...being, as I am, to inherit this estate after the death of your honoured father, (who, however, may live many years longer,) I could not satisfy myself without resolving to chuse a wife from among his daughters, that the loss to them might be as little as possible, when the melancholy event takes place - which, however, as I have already said, may not be for several years. This has been my motive, my fair cousin, and I flatter myself it will not sink me in your esteem. And now nothing remains for me but to assure you in the most animated language of the violence of my affection. To fortune I am perfectly indifferent, and shall make no demand of that nature on your father, since I am well aware that it could not be complied with; and that one thousand pounds in the 4 per cents. which will not be yours till after your mother's decease, is all that you may ever be entitled to. On that head, therefore, I shall be uniformly silent; and you may assure yourself that no ungenerous reproach shall ever pass my lips when we are married.Sure, the above excerpt from Mr. Collins' proposal to Elizabeth in Jane Austen's Pride and Prejudice is exaggerated a bit, for laughs. Yet, when taken with Charlotte Lucas' acceptance of a similar proposal,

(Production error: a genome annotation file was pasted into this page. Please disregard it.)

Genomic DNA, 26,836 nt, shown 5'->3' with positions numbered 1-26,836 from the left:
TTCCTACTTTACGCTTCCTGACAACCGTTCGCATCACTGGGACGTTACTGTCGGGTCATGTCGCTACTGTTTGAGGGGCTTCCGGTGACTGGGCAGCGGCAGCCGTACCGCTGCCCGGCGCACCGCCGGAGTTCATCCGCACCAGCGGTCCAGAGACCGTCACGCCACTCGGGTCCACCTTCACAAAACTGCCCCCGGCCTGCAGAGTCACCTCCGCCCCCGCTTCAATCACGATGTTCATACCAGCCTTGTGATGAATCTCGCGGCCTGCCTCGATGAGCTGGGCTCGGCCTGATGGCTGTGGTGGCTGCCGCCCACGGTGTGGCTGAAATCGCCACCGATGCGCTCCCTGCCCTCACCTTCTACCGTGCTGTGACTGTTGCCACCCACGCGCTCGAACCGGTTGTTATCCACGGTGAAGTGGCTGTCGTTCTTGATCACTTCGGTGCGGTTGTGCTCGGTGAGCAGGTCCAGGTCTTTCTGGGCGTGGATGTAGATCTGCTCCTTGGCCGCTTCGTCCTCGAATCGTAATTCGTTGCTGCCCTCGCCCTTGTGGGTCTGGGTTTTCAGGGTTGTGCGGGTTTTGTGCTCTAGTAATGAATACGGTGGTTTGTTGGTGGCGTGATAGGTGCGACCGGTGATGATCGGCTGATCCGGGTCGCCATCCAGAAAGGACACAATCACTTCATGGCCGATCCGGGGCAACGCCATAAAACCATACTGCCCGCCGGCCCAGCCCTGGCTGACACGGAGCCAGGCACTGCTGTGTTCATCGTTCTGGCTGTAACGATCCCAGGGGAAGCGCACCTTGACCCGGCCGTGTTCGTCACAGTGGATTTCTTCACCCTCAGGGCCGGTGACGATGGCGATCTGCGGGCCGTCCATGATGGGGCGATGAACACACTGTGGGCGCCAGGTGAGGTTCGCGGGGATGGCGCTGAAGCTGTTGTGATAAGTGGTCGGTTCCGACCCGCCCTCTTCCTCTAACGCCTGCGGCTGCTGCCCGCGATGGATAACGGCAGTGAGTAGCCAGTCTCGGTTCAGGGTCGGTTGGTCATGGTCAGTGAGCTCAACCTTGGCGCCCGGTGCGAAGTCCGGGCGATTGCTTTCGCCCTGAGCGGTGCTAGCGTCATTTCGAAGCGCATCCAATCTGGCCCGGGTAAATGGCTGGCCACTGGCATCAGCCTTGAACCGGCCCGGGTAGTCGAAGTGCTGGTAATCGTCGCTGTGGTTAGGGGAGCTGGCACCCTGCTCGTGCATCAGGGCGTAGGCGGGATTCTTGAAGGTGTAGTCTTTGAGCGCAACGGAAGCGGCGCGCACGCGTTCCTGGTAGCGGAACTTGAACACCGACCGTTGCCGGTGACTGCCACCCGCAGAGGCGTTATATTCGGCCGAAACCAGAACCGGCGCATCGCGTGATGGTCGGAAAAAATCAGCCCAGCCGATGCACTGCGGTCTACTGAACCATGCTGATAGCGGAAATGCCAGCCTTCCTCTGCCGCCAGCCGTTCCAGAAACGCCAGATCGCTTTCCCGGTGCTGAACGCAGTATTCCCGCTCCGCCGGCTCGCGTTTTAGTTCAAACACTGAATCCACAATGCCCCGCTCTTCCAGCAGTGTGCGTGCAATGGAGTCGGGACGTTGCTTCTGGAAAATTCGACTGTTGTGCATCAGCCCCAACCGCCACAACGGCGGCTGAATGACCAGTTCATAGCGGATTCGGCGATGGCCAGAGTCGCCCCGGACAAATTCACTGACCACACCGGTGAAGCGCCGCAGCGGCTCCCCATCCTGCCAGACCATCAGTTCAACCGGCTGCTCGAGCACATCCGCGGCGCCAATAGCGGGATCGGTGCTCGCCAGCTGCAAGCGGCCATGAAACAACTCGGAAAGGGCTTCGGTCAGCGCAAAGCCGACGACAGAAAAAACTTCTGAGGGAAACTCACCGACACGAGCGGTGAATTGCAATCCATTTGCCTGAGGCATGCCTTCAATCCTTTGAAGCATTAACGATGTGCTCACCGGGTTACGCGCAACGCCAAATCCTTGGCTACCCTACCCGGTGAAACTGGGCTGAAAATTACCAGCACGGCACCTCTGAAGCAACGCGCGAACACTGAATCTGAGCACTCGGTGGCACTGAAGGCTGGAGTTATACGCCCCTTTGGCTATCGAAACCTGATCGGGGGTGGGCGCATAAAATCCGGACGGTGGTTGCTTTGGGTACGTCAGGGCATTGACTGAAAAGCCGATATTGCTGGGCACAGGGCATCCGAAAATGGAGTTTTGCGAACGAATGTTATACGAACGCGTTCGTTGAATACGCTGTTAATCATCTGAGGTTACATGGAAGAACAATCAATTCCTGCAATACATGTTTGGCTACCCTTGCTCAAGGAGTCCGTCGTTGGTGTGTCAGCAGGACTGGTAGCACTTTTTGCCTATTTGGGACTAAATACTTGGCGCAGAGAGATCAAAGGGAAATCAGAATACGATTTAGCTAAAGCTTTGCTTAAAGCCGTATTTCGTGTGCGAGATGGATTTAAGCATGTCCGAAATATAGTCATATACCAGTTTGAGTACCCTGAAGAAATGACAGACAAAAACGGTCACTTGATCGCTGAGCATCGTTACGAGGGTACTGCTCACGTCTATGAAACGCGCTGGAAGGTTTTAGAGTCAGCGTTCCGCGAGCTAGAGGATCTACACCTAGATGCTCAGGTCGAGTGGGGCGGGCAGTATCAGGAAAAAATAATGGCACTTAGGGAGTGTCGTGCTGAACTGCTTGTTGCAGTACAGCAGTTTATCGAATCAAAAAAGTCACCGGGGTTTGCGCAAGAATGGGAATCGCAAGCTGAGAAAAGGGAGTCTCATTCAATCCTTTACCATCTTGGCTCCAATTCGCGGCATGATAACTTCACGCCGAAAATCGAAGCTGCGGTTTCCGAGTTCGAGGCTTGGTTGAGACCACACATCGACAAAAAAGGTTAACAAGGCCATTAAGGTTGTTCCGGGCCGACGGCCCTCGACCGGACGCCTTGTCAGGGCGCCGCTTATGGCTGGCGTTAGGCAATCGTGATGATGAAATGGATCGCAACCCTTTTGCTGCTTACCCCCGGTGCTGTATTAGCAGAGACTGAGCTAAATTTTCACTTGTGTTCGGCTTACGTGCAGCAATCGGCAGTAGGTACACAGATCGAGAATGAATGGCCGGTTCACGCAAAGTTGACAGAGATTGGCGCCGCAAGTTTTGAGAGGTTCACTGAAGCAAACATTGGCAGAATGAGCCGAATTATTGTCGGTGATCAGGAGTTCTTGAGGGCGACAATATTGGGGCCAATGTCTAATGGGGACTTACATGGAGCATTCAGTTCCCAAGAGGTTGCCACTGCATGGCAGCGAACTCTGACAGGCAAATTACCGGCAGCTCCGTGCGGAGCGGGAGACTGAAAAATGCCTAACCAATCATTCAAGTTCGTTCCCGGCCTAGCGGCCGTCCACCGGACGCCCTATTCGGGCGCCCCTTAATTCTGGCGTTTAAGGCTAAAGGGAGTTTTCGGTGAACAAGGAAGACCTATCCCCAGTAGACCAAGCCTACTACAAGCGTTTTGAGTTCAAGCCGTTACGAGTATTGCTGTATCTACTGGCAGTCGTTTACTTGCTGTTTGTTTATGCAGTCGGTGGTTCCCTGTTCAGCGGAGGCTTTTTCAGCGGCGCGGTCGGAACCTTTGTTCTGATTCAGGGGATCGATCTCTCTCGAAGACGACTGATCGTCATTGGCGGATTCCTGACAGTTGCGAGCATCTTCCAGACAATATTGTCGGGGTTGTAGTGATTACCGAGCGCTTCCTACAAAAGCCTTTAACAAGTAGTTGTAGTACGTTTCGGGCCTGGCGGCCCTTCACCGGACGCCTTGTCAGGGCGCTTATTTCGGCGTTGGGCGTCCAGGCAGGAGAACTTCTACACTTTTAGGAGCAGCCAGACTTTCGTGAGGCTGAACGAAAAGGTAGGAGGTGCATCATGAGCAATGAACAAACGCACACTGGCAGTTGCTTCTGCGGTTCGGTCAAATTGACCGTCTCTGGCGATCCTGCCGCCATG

Without thinking highly either of men or of matrimony, marriage had always been her object; it was the only honourable provision for well-educated young women of small fortune, and must be their pleasantest preservative from want,Mr. Collins' certainty that he cannot be rejected - his sense of entitlement - gives us a glimpse into what marriage has sometimes been.
Yet, this weekend I celebrated my one-year anniversary, and I have to say - marriage is wonderful. Seriously - marriage has meant recognition of the fact that we mean to plan our lives together - not to mention a great honeymoon and someone to watch Star Wars with whenever we want (the original trilogy, of course). Yet, as we sat drinking sangria and reminiscing about our first year this evening, my husband said, "You know, the opportunity we had to fall in love and get married free from all those social and financial obligations and responsibilities is a real luxury, even now." He is right, of course, and I have the sinking suspicion that he's a better feminist than I am.
So tonight I ask, how has feminism intersected with other people's love lives? Are you married, opposed to marriage, or still struggling for the right to be married? Have you managed to find a romantic relationship that is freeing rather than confining? Do you believe those types of relationships even exist?